CDC/WHO Class










              FPG (g/L)

              0.9 ± 0.1

              0.9 ± 0.2


              AST (IU/L)

              26.7 ± 12.0

              32.8 ± 27.4


              ALT (IU/L)

              23.1 ± 11.4

              36.6 ± 41.8


              LDH (IU/L)

              419.7 ± 107.9

              534.3 ± 207.0


              Lactataemia (mmol/L)

              1.8 ± 0.6

              4.2 ± 1.8

              < 0.001*

              * p<0.05.

              Figure 2 is representative of the regimens that have led to hyperlactatemia. There was no statistically significant difference when comparing the mean plasma lactate levels between these regimens. There was no correlation between lactatemia and age (r = 0.023, p = 0.825), CD4+ T-cells count (r = 0.071, p = 0.506), FBS (r = 0.151, p = 0.126), and between lactatemia and serum LDH (r = 0.181, p = 0.085). On the contrary, there was a positive and significant correlation between lactatemia and AST (r = 0.439, p < 0.001), and ALT (r = 0.544, p <0.001) (Table 3).
              Figure 2

              Regimens that have given rise to hyperlactatemia.

              Table 3

              Correlation between lactatemia and others parameters



              Pearson’s correlation coefficient (r)




              CD4 count



              Fasting Plasma Glucose












              * p<0.05.

              While undertaking univariate logistic regression analyses, we did not find any statistically significant association between the occurrence of hyperlactatemia and the sex (OR 2.25, 95% CI 0.789 – 6.42; p = 0.123), the duration of cumulative ART exposure (OR 2.59, 95% CI 0.87 – 7.72; p = 0.089), and between the occurrence of hyperlactatemia and ART exposure (OR 3.22, 95% CI 0.70 – 14.93; p = 0.134) (Table 4). Nevertheless, this latter association became significant after adjusting for age, sex and duration of ART exposure with a coefficient of determination of 0.2 (aOR 5.44, 95% CI 1.06 – 27.84; p = 0.042), but after removing the duration of ART exposure from the model, the last-mentioned association was no more significant (aOR 4.09, 95% CI 0.82 – 20.33; p = 0.085). Being on a first line ART regimen increased more than 10 times the risk of developing hyperlactatemia (OR 10.91, 95% CI 1.37 – 86.70; p = 0.024), this risk becoming more important after adjusting for age, sex, and duration of ART exposure (aOR 16.22, 95% CI 1.57 – 167.91; p = 0.019) with a coefficient of determination of 0.32. We finally observe no significant association between the occurrence of hyperlactatemia and zidovudine-containing regimens, lamivudine-containing regimens, and with tenofovir-containing regimens (Table 4).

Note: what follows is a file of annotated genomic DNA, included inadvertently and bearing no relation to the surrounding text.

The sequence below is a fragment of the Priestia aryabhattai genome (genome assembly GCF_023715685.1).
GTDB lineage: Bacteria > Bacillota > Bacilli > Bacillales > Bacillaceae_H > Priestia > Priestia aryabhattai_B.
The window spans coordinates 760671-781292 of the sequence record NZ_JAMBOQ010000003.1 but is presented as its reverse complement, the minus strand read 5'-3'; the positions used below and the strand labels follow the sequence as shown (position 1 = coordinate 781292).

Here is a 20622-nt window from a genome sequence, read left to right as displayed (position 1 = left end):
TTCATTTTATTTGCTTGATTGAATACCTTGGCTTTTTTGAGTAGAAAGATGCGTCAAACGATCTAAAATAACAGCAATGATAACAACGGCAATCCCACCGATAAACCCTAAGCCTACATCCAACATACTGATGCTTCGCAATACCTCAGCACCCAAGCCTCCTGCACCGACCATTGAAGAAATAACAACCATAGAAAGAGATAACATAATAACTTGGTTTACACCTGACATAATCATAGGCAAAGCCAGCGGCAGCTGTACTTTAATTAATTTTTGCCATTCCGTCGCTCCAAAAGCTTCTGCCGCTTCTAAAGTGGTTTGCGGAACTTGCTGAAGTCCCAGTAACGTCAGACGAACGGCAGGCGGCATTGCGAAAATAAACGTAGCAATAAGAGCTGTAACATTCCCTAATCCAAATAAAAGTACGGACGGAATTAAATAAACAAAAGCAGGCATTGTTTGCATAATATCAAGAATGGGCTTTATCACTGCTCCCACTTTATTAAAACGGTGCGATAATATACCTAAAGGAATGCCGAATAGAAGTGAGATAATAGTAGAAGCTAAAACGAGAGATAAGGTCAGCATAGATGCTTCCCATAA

Table 4

              Factors likely to influence the occurrence of hyperlactatemia


              Odds ratio

              95% CI









              0.79 – 6.42


              Age groups (years)


              20 – 29



              30 – 39


              0.07 – 2.57


              40 – 49


              0.11 – 4.15


              ≥ 50


              0.02 – 2.84


              Duration of cumulative ART exposure


              < 5 years



              ≥ 5 years


              0.87 – 7.72


              ART exposure







              0.70 – 14.93


              CDC clinical stage




              1.1 – 1.28





              ART regimen


              First line


              1.37 – 86.70


              Second line



              First line AZT-regimens







              0.32 – 3.32


              First line TDF-regimens







              0.35 – 3.97


              First line 3TC-regimens







              0.94 – 1.02


              * p<0.05.


              Lactate is the final product of anaerobic glycolysis, which in a normal state does not accumulate in the body. However, under circumstances such as oxygen deprivation of tissue or impaired oxidative phosphorylation, hyperlactatemia occurs. Lactic acidosis in the absence of tissue ischemia is the hallmark of type B lactic acidosis [26]. Among all anti-HIV medications, it is the NRTIs that have been implicated in type B lactic acidosis [26]. In fact, the pharmacologically active triphosphate moieties of NRTIs act as substrates for human mitochondrial DNA-polymerase gamma, thereby having the potential for incorporation into mitochondrial DNA (mtDNA). As well, mitochondrial exonuclease is inefficient at removing the nucleoside triphosphates [27, 28]. The combination of nucleoside triphosphate incorporation and inadequate removal disrupts mtDNA synthesis and results in the arresting of mtDNA-encoded protein synthesis. Eventually, a disruption of oxidative phosphorylation ensues, and lactate accumulates [2].